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THE topic of this special fifth anniversary edition of Horizons is populism—as much a “toxic brew as […] an intoxicating one,” as historian Niall Ferguson wrote in our pages a few years ago. These days, it is a potion with growing appeal across the world. A credible assertion can be made that a plurality, if not a majority, of G20 or OECD countries have succumbed to it, together with a number of others; they are now held hostage to the political instincts of leaders willing to channel people’s fears, vices, and hostilities for the sake of entrenchment and perpetuation of their supremacy .
THE case for populism’s toxicity is strong. Critics argue that it foments a cult of personality, denigrates the rule of law, undermines the separation of powers, corrupts democratic institutions, demotes parliamentary debate, suborns electoral irregularities, deepens societal rifts, stifles free speech, muzzles the press, gives rise to kleptocracy, and enshackles national economies.
POPULIST leaders rarely exercise power with restraint, a trait that does not cease at border’s edge: just as they rule domestically by fomenting cleavage, so they tend to engender confrontation internationally—backing down only when the continuation of brinksmanship starts posing a threat to their rule at home. Typically regarded as disrupters, populists rarely, if ever, are able to rise to the level of statesmen on the global stage. Although populism may not be a primary cause of the recent proliferation of rifts in international politics, it has been undoubtedly its major accelerator.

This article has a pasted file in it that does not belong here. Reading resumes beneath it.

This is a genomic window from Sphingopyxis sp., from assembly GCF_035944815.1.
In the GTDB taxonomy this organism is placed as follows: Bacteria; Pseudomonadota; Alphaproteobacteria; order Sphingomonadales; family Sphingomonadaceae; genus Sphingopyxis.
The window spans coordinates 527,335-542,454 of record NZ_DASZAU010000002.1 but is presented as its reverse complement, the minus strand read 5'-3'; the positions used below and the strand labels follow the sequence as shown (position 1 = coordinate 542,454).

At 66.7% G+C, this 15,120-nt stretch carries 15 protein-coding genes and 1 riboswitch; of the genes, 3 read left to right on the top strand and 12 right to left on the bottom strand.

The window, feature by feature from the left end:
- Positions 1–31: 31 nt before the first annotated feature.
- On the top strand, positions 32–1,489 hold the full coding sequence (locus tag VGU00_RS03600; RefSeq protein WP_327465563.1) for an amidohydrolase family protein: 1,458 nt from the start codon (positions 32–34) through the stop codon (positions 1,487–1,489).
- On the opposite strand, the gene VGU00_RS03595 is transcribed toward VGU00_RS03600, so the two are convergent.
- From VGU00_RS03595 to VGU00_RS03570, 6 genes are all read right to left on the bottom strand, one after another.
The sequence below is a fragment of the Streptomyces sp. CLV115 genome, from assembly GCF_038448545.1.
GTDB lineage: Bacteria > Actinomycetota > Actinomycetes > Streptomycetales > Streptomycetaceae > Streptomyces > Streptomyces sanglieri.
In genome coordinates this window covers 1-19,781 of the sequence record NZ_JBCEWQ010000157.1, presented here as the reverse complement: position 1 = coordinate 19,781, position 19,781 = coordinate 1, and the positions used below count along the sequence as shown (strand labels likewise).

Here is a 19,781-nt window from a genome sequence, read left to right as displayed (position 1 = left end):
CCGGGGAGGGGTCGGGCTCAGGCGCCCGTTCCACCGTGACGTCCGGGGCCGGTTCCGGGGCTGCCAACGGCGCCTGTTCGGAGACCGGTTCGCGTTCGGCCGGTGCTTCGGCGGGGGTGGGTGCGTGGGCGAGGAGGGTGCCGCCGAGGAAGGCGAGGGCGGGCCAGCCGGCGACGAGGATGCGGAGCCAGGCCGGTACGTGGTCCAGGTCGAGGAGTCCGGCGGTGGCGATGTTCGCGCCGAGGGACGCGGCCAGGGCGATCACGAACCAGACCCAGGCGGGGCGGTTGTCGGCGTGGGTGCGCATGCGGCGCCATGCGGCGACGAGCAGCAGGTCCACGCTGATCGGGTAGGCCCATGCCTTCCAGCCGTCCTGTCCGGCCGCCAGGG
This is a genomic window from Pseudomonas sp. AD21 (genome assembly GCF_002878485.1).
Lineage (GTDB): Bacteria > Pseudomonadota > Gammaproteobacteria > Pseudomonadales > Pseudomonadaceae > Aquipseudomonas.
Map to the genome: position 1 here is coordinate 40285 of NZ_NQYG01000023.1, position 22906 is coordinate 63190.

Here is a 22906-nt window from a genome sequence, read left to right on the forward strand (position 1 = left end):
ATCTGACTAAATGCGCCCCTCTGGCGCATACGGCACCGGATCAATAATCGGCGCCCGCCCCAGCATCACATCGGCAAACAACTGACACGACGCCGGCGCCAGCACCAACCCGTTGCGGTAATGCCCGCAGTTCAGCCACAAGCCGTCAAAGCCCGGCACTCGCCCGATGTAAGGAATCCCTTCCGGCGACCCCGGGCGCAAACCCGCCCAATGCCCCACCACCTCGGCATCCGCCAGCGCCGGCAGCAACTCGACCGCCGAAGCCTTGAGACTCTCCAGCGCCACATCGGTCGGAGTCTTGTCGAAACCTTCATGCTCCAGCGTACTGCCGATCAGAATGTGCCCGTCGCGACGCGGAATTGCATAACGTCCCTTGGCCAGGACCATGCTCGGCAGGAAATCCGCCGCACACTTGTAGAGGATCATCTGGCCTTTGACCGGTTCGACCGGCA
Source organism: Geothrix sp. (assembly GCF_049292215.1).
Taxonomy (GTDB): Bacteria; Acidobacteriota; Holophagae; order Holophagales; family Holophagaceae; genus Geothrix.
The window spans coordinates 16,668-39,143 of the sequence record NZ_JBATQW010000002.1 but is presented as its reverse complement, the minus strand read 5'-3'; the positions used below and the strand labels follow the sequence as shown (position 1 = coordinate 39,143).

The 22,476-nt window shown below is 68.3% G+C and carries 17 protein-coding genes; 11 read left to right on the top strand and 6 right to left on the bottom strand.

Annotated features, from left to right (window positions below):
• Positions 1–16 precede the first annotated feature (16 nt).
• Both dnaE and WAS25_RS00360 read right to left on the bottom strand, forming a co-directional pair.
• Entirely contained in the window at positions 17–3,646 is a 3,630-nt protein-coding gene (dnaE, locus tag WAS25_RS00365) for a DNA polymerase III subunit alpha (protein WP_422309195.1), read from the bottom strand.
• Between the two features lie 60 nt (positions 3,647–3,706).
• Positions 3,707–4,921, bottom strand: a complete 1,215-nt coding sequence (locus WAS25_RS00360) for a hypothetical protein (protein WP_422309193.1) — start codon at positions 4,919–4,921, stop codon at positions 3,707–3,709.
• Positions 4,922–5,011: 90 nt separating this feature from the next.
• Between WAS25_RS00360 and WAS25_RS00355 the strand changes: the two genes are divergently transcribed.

VIRTUALLY all the authors in this edition of Horizons examine one or more aspects of populism—some assess its diplomatic, security, or economic implications; others present particular case studies; still others perform a deep dive into the nature of the phenomenon itself. This issue concludes with two essays related to sustainable development: the first describes how one of the world’s leading civil society organizations is helping design and implement innovative policies to address the effects of migration; the second explains how the concept of smart villages throughout the developing world can bring us closer to achieving Sustainable Development Goals (SDGs) like ending poverty and providing affordable and clean energy to all. So far, populist leaders have not provided sound policy prescriptions to attain these or any of the other SDGs. Which begs the question: is populism sustainable?
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